bug ID help

dwaughMay 22, 2007

I have a few bugs and I think fungus on one of my rhododendrons. I can't yet tell if they are doing much damage, but would like to know who they are. Photos in the link http://www.personal.kent.edu/~dwaugh/bugs.html

Thanks, David

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luis_pr

There are many types of insects out there. Some are good and some are bad. We cannot totally get rid of all the critters and instead should concentrate on identifying pests which quickly increase in number while damaging plants. Their shape and physical attributes help classify them into certain groups.

You can also observe what parts of the plants they are damaging. Or are they feeding off wood left out there in the yard? Do they sting? Notice too whether they attack during the day or night. The time of the year and current weather will also offer some clues. Do they concentrate under the leaves or other places? Can they fly? Notice whether they chew part plants like leaves in large numbers and defoliate them. Or do they nibble some leaves and go elsewhere? Do they have sucking mouthparts? These guys cause leaves to discolor, curl and twist. They may also leave deposits under the leaves. Oportunistic insects go from plant to plant nibbling here and there. Others concentrate on one plant and only one plant. Those you can capture and send to your county's extension service in a sealed plastic jar. A good entomology book would help if you wish to research them yourself.

A good online starting website is at Virginia Tech.

I hope this helps you, Luis

    Bookmark   May 23, 2007 at 5:26AM
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rhizo_1 (North AL) zone 7

Both of your critters are thrips (adult and immature), a piercing sucking insect. I can't really say what the white stuff is. I'd kind of like to see a different image of it, one that includes the whole leaf.

Great pictures, by the way!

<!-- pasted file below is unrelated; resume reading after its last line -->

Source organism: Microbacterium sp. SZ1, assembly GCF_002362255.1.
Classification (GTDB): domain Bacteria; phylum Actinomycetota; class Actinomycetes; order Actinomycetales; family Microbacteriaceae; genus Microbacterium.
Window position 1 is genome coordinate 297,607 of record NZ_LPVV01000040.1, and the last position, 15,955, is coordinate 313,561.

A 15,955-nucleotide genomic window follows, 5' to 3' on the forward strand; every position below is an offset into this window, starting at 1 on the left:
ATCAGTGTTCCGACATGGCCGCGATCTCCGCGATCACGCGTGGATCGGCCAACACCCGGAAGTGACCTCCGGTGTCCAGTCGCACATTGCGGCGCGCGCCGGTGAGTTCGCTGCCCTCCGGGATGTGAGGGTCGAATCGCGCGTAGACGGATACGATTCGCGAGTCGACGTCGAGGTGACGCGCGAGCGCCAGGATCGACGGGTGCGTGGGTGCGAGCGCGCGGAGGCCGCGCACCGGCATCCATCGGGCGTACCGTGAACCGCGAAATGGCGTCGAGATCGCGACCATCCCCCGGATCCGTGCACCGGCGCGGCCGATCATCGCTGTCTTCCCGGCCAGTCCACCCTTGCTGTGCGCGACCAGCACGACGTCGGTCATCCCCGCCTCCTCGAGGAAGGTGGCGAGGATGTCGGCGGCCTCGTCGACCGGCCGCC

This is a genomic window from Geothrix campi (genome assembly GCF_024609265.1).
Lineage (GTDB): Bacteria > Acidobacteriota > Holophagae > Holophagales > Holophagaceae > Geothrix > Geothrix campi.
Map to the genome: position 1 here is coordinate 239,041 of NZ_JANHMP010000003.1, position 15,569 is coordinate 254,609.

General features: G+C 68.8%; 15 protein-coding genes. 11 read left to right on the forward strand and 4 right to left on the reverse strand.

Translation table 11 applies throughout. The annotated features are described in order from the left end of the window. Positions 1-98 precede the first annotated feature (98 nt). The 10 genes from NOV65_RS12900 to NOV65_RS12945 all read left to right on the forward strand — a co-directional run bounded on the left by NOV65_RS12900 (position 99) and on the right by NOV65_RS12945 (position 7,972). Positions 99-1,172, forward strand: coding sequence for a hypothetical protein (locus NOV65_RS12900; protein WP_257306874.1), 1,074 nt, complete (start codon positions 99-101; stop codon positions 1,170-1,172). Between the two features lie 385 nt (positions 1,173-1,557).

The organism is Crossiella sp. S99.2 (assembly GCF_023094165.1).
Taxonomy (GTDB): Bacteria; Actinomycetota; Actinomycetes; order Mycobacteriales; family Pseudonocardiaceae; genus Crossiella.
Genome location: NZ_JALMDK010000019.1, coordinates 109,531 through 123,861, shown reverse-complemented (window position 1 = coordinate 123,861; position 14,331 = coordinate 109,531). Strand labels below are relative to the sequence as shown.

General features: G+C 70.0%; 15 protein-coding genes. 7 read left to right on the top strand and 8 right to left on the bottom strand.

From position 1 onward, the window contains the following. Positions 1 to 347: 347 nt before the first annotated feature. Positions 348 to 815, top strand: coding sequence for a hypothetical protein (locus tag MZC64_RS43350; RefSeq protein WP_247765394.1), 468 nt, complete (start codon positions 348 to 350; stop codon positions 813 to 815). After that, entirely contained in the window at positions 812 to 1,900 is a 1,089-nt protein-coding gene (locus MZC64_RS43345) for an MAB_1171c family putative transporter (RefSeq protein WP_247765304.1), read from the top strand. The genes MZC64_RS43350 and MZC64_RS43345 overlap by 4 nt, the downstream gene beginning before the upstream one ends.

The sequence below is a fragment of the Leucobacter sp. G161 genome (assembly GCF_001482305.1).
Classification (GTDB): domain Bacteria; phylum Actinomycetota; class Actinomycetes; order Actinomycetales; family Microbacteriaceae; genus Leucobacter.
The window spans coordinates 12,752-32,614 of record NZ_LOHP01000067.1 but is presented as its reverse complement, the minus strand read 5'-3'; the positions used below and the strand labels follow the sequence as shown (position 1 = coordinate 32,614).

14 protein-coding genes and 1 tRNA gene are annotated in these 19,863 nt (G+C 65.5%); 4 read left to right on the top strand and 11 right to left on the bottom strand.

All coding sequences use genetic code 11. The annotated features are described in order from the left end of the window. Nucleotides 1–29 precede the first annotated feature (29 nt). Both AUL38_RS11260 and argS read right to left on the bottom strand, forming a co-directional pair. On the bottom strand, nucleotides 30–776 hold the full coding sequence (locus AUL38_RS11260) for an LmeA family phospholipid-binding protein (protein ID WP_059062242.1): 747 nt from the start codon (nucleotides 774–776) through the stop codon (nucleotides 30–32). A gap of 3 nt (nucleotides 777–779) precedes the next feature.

Bookmark   May 23, 2007 at 1:38PM
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jean001(z8aPortland, OR)

1st one is a psocid. Not a problem.

2nd is thrips. A problem.

3rd looks like webbing.

    Bookmark   May 23, 2007 at 1:54PM
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rhizo_1 (North AL) zone 7

Good call, Jean. The webbing is probably from the psocid, do you think?

    Bookmark   May 23, 2007 at 3:09PM
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rhodyman(SE PA, USDA Z6)

I am not a bug person, so being given the ID, here is the information I have:

Thrips, Thrips imaginis: This insect is a seasonal pest, causing most damage in mid to late summer. Signs of damage include silvering of the foliage and distortion of growing points and flower buds. The underside of leaves may be covered with excreta of the insect, which are like brown tar droplets. There are no effective specific biological controls and thus control can be difficult to achieve. Thrips are preyed upon by ladybirds and lacewings but these predators cannot control thrips in plague situations.

Psocids eat fungi (including molds), cereals, pollen, and organic debris.

Hope this helps.

    Bookmark   May 23, 2007 at 11:53PM
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